Hot sauce to liver, we still get along

Randy Riley - Contributing columnist

Not surprisingly, it seems that many people have sharp opinions about certain things. There are some things in our lives where the “gray area” seems to evaporate.

There is little compromise on these hot topics. Most of those issues, not surprisingly, involve politics, but food preferences often seem to divide us. Many times these preferences boil down to “hate it” or “love it.”

I love lobster. Many of my friends and most of my grandchildren, look at those boiled, bright red, buggy looking critters and say, “No way am I eating that thing.”

I clearly remember sitting at a roadside lobster hut in Maine with my daughter, Jessi, many years ago. I was helping her break open her 2-pound lobster.

We got to the tail (which in my opinion is the best part of the bug) and Jessi looked at it and asked, “Is that lobster poop?” I couldn’t lie to her, so I said, “Well, sort of. It’s called the mud vein. It’s easy to remove, but, basically, yep. It’s lobster poop.”

Well, that was it for Jessi. But I ended up with two lobster tails.

One of Debbie’s favorite things for dinner is fried chicken livers. Some folks even enjoy eating the gizzards. That boggles my brain. She actually sits there and seemingly enjoys eating those lumpy, fried chunks of chick junk.

Every now and then, she will say, “You ought to try it.” So, I try it … again. No way. It always tastes just like liver. It never tastes like anything else. Debbie loves it.

Debbie can have it.

My Dad’s eyes used to glaze over with delight when Mom would announce that she would be fixing liver for dinner. Our little house on Maple Street would slowly fill with the aroma of beef liver being fried in a cast iron skillet. I would go outside and wait. I couldn’t leave the table without eating some dinner. So, I would down all the mashed potatoes, onions and greens.

But it was all I could do to choke down a mouthful of liver.

For me, it really doesn’t make any difference how it’s prepared. Anything made out of liver tastes like liver. Liverwurst, liver pâté, chopped liver, liver spread or Braunschweiger. It all tastes like liver. Beef, pork, chicken, or lamb, it all tastes the same to me. It tastes like liver.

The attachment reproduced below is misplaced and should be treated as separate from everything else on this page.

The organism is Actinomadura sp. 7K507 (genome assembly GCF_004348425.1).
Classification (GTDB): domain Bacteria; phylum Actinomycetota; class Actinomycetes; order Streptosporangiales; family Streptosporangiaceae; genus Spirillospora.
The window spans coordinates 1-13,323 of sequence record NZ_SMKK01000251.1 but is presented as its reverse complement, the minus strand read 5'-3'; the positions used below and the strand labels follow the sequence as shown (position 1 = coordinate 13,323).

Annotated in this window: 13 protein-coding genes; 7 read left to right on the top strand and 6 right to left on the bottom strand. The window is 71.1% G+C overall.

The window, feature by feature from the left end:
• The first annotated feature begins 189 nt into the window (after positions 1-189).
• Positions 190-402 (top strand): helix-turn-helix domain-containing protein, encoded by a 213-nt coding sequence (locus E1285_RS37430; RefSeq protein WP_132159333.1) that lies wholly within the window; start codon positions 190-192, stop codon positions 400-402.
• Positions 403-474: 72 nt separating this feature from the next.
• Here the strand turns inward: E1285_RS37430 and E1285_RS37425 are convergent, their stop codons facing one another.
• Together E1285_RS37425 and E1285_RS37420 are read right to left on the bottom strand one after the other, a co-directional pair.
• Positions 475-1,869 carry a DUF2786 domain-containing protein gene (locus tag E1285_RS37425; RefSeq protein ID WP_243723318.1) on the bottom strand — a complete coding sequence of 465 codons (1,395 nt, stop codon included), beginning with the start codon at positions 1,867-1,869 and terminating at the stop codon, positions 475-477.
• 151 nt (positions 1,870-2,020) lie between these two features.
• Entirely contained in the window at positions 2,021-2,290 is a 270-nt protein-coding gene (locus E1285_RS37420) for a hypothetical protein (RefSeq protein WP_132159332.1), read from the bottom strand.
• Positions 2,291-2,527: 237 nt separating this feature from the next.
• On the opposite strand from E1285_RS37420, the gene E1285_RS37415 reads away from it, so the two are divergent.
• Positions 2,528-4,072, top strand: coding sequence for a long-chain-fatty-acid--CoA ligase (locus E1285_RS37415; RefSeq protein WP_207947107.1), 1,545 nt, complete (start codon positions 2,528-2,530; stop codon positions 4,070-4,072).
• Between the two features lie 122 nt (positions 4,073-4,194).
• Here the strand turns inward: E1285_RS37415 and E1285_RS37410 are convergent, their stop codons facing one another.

People either love it or hate it. I am not one of those who love it.

One thing that I really like that a lot of people seem to hate is hot sauce. Not the stupid hot, chemical burning sauces with names that include words like atomic, nuclear, mad-dog and ghost pepper. I just like the flavor of a typical hot sauce.

When Josh was in the Army, he once came home with a hot sauce for me to try. We were having rice for dinner, so I started to shake a little hot sauce on rice.

Josh said, “Oh, Dad. Don’t do that. Just put one drop on the edge of your plate and barely touch it with a fork full of rice.” That seemed to be bit a dramatic, but I did just as he recommended.

That one partial drop of his crazy-hot sauce set me on fire. That could not be considered food additive or a condiment to enhance the flavor of any food. It was torture.

We buy Frank’s Hot Sauce by the jumbo bottle.

I always pour some if it into a plastic squirt bottle and squirt it into almost every soup or stew that we prepare. That way I can heat mine up without Debbie having to ever feel the burn of the sauce. Frank’s is one of my two favorites hot sauces.

Years ago, when I was the city mayor, some friends from Clarksville asked me to be an emcee for a music festival they were holding. Several country music groups performed as part of the tour. It was advertised as “The Last Train to Clarksville.” The sponsor of the music tour was D.A.T. Sauce.

I had an absolute blast. Drinking a few beers, listening to great music, and hanging out with some old friends from Clarksville and some new friends from the bands made for a great weekend. As I was leaving, a representative of the sponsor stopped to thank me and give me a 12-bottle case of D.A.T. sauce.


It was great, but not available anywhere outside of southern Louisiana. It’s an old home recipe. It’s a thick sauce, filled with pepper chunks and seeds. It is hot, but not uncomfortably hot. It’s my other favorite hot sauce.

I’ll never understand why people have different tastes for various foods and flavors, but we sure do.

It might be like many of the things that make people different. Some people like to ski. Some would rather scuba. Some folks are liberal. Some conservative.

Of all the things that make us different, liver and hot sauce, my be the least important. Despite our likes and dislikes, it’s great when we all get along.

Enjoy your liver. If I eat any, it’ll be smothered in D.A.T. sauce.

Randy Riley is a former Mayor of Wilmington and former Clinton County Commissioner.

Randy Riley

Contributing columnist